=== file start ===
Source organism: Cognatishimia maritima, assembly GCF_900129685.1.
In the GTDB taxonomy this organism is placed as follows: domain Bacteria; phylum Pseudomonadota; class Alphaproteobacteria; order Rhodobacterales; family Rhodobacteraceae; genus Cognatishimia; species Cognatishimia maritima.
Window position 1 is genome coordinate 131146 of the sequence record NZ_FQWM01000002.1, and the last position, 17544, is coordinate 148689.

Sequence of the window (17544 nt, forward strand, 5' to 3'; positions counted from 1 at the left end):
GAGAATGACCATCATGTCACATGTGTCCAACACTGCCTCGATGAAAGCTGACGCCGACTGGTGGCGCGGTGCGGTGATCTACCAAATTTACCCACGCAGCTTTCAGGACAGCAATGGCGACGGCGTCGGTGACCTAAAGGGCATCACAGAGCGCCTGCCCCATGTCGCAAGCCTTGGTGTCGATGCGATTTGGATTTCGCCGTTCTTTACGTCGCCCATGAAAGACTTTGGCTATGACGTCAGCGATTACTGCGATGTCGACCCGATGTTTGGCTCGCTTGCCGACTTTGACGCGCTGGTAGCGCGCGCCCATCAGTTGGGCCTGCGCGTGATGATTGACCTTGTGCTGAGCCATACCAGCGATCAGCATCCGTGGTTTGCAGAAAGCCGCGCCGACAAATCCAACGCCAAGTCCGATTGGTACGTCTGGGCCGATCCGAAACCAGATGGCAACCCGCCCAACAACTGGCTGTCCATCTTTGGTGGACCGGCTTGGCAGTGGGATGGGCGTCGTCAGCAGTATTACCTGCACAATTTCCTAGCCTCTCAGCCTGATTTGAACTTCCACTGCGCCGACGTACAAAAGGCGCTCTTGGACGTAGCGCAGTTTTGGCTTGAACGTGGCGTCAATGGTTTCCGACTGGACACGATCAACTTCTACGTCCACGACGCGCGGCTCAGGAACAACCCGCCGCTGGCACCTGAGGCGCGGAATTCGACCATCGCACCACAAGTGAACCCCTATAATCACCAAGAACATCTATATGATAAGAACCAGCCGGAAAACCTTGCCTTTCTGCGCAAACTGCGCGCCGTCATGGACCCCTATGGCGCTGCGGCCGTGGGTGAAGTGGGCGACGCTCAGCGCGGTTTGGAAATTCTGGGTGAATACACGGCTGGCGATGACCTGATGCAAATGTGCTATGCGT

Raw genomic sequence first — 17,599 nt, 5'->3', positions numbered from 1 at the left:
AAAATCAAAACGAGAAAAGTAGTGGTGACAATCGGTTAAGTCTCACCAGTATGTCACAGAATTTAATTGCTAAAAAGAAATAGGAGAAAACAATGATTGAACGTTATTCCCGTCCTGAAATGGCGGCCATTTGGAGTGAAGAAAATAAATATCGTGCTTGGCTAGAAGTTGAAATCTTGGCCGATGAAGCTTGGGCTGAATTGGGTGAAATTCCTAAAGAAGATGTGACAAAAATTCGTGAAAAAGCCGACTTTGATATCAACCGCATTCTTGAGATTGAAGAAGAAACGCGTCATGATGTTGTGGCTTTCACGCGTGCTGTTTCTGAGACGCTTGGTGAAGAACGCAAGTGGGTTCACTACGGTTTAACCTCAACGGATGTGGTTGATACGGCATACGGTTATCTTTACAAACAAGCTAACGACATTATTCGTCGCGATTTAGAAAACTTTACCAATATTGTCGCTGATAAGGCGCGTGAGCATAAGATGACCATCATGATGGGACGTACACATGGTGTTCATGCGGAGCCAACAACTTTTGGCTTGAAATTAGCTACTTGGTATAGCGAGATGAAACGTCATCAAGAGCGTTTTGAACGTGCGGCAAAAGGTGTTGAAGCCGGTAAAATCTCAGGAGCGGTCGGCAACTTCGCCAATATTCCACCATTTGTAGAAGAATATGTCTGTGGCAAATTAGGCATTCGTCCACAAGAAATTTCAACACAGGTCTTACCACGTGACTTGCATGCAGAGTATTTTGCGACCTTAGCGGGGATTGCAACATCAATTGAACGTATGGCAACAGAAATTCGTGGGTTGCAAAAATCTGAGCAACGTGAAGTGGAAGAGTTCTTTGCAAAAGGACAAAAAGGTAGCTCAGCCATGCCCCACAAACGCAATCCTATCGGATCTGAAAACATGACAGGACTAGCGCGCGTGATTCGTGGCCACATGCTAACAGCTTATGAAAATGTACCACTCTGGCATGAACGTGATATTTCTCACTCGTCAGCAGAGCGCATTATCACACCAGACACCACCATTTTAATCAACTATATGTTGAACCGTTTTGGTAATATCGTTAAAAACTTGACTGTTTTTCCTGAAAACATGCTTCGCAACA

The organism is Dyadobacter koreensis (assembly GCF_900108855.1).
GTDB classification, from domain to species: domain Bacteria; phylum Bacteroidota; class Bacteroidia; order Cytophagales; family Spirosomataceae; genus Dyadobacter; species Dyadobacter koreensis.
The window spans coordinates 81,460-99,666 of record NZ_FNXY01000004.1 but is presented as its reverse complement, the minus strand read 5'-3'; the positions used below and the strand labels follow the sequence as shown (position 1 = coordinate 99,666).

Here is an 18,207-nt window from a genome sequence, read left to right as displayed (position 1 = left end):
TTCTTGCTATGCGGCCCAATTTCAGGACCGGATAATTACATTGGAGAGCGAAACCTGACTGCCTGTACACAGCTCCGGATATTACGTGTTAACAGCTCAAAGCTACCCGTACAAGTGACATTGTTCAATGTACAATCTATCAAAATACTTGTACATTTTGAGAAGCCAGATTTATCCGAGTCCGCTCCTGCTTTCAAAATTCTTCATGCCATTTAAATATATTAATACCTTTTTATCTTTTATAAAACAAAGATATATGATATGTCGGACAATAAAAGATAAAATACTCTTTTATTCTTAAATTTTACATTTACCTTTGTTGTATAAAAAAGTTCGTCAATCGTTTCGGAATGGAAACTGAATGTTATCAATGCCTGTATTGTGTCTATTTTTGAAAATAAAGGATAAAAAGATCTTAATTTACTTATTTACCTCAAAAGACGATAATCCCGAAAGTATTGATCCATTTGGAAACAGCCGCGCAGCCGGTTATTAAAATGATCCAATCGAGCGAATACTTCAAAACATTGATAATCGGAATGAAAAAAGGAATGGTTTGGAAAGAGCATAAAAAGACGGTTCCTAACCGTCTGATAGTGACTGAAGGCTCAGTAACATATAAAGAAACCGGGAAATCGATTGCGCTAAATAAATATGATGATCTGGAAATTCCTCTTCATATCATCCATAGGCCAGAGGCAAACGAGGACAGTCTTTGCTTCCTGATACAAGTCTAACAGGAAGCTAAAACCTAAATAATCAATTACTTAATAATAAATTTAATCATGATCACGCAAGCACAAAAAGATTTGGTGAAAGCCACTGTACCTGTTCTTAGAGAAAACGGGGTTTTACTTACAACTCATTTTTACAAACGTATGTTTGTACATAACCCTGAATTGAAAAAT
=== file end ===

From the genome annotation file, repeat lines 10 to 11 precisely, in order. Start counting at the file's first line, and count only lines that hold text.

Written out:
The window spans coordinates 81,460-99,666 of record NZ_FNXY01000004.1 but is presented as its reverse complement, the minus strand read 5'-3'; the positions used below and the strand labels follow the sequence as shown (position 1 = coordinate 99,666).

Here is an 18,207-nt window from a genome sequence, read left to right as displayed (position 1 = left end):